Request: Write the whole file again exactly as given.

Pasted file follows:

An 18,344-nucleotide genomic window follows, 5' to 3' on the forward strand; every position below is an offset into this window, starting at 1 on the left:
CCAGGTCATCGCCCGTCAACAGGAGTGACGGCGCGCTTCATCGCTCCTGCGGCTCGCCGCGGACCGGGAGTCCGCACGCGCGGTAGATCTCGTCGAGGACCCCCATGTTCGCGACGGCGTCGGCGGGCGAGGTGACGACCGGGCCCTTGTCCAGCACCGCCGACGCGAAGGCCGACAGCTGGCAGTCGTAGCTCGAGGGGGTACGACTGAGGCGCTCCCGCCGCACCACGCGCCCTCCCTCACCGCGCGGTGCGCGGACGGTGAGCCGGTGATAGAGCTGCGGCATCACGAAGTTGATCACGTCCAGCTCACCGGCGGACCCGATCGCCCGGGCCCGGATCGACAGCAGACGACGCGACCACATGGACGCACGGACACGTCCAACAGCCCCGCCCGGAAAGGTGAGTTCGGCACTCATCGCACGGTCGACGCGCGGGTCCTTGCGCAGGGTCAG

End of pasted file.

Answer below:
An 18,344-nucleotide genomic window follows, 5' to 3' on the forward strand; every position below is an offset into this window, starting at 1 on the left:
CCAGGTCATCGCCCGTCAACAGGAGTGACGGCGCGCTTCATCGCTCCTGCGGCTCGCCGCGGACCGGGAGTCCGCACGCGCGGTAGATCTCGTCGAGGACCCCCATGTTCGCGACGGCGTCGGCGGGCGAGGTGACGACCGGGCCCTTGTCCAGCACCGCCGACGCGAAGGCCGACAGCTGGCAGTCGTAGCTCGAGGGGGTACGACTGAGGCGCTCCCGCCGCACCACGCGCCCTCCCTCACCGCGCGGTGCGCGGACGGTGAGCCGGTGATAGAGCTGCGGCATCACGAAGTTGATCACGTCCAGCTCACCGGCGGACCCGATCGCCCGGGCCCGGATCGACAGCAGACGACGCGACCACATGGACGCACGGACACGTCCAACAGCCCCGCCCGGAAAGGTGAGTTCGGCACTCATCGCACGGTCGACGCGCGGGTCCTTGCGCAGGGTCAG